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So I got food poisoning at Disney World.
It wasn’t terribly serious, but my wife and I each spent an odd, gastrically-unsettled night mostly semi-conscious, drifting in and out of a not-quite-dream, not-quite hallucination state. At one point, during one of my more lucid periods, I asked Ann if we should get some soup or something from room service. She blearily responded, “Keep it charging…keep it charging…” She doesn’t know why. I don’t know why. But she said it, and then drifted off into unconsciousness.
I fell asleep and turned her odd utterance into a dream in which we were riding what I called The Food Ride. It was very much like Spaceship: Earth in EPCOT Center, with the train of little plastic pods you sit in and are taken past the sights and sounds of the exhibit, except in this one, you were taken past an endless buffet, where you could take whatever you wanted and eat it as your little plastic train-car pod went endlessly round and round, spiraling up the panorama of buffet units and down and around and up again. Prime rib, sandwiches, salad bar, fried chicken, desserts…you could put your credit card in a slot in your pod-car-thing, and just “keep it charging” as you selected whatever you wanted.
Later that night, after being awake for a while and then blearily passing out again, I had a very realistic dream in which editors at Marvel Comics—Mark Gruenwald and Tom deFalco, as I recall—offered me the writing assignment on Fantastic Four…the only hitch being that I had to take them back to their roots as a rock band.
I tried to explain that the F.F. had never been a rock band, but they didn’t want to hear it. That was the job, take it or leave it. This was long enough ago in my career that I think my recent works included the Red Tornado mini-series, The Liberty Project and The Legend of Wonder Woman. I wasn’t even writing What If fill-ins yet. So I really wanted to take the job, and I was working out an elaborate year-long story that culminated in a giant open-air stadium gig in Latveria, with attendant carnage, mayhem and killer robots.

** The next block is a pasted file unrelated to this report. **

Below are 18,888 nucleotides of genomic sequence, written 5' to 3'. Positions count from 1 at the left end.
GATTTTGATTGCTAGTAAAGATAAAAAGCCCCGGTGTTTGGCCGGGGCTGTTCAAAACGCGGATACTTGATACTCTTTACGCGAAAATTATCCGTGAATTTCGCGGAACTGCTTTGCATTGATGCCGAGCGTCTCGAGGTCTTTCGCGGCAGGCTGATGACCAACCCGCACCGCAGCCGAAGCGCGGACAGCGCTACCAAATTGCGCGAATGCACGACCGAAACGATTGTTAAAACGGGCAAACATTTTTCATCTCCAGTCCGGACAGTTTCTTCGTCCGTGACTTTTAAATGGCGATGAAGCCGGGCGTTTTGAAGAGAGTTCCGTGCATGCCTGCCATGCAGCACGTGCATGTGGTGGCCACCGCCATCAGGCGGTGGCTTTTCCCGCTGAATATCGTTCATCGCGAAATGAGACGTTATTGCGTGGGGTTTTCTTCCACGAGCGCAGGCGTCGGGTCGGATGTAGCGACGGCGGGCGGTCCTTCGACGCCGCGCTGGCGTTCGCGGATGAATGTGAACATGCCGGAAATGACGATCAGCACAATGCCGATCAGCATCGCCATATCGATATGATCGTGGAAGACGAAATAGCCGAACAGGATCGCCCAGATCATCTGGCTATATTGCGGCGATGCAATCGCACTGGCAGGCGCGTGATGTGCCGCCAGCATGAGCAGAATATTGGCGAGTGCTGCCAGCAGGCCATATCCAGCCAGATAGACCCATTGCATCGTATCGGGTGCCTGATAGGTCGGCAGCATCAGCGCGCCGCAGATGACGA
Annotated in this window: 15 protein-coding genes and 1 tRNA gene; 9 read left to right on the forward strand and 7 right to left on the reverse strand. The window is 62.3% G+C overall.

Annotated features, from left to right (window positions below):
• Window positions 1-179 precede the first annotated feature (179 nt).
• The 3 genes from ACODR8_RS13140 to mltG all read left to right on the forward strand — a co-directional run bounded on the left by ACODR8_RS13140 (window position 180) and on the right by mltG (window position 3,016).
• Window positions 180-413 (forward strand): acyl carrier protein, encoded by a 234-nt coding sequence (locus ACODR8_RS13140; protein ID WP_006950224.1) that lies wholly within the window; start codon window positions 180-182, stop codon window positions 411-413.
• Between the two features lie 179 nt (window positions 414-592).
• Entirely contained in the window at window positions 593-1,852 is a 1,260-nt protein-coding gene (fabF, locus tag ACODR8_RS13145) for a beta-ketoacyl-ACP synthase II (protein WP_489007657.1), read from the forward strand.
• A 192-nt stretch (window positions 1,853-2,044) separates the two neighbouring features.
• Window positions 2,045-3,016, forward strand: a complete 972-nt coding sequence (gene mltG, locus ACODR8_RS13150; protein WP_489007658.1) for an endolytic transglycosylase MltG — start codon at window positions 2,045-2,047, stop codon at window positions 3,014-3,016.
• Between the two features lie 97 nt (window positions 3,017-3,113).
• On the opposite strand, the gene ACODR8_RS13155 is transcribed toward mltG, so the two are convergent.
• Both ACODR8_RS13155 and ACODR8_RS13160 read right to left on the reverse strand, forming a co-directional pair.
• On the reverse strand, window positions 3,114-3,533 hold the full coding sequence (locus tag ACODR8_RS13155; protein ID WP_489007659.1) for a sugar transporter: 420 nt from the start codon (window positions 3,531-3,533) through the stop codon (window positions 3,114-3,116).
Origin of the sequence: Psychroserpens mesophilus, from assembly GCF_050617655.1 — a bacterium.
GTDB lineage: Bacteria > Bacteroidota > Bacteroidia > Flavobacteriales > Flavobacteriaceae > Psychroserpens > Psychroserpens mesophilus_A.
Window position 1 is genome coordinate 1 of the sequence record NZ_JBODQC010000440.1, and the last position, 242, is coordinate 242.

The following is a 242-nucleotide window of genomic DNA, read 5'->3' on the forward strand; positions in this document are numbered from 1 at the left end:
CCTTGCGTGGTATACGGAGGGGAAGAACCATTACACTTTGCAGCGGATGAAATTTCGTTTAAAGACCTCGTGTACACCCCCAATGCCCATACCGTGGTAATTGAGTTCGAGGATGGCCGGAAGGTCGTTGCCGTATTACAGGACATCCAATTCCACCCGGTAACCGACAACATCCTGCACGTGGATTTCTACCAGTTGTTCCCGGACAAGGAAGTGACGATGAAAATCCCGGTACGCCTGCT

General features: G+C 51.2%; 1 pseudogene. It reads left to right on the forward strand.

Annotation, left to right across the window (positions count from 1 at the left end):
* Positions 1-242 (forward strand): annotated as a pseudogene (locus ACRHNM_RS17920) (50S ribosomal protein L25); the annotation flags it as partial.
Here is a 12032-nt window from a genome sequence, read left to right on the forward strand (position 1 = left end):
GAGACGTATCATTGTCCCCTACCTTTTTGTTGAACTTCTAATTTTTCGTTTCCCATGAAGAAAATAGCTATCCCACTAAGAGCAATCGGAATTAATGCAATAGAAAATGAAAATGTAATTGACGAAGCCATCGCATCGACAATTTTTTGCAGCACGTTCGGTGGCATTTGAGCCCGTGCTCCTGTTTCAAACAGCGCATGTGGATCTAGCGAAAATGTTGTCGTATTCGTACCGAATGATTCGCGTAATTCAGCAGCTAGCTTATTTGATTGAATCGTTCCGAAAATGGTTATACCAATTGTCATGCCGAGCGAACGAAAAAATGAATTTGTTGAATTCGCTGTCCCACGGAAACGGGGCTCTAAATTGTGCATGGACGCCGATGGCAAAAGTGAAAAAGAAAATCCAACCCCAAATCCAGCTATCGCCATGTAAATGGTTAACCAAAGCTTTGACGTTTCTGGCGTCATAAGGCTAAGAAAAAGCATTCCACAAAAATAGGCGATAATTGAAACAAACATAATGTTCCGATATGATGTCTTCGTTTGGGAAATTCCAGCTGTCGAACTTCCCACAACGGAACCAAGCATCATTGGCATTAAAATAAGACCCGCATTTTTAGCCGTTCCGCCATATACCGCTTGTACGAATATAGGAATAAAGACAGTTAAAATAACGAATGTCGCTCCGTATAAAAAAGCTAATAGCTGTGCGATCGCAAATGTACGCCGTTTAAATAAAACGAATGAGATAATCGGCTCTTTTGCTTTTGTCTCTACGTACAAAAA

I just couldn’t figure out where to start, since, after all, the Fantastic Four had never been a rock band.
As I was trying to figure out how to make this bizarre editorial demand work, I slowly regained consciousness, and was still trying to figure out how to make the story work when I realized, with a certain amount of relief, that it had been a dream. A certain amount of sadness, too, since I would have liked to write Fantastic Four.
But the food poisoning was over, and my wife and I enjoyed the rest of our stay in the East Coast Happiest Place on Earth.™ But I remembered the dream well enough to draw the picture you see above, and my pal Richard Howell inked and lettered it. And I brought it in to the Marvel Offices and showed it to Terry Kavanagh, then the editor of What The—?!, Marvel’s humor-and-self-parody comic, and he hired me (and Richard) to do a story about it. When life gives you lemons, you make lemonade. When life gives you bizarre food-poisoning-induced dreams of the Fantastic Four’s recording career, well, you make do with what you got.
So I had to come up with a beginning for the story after all—but it was easier to do with a humor comic. I just had the editors at Marvel contact the Fantastical Four (as the What The versions were known) and demand that, because sales on their comic were bad, they had to go back to their rock’n’roll roots as a promotional stunt. The F.F. protested that they never had been a rock band, but the editors at Marvel were as implacable as they’d been in my dream—their contract with the F.F. gave them control over promotion, and this was promotional, so they had to do it. And Richard and I did the story, complete with Latverian open-air stadium battle of the bands against Dr. Doom. And it was published in What The—?! #17.
Secrets behind the comics revealed.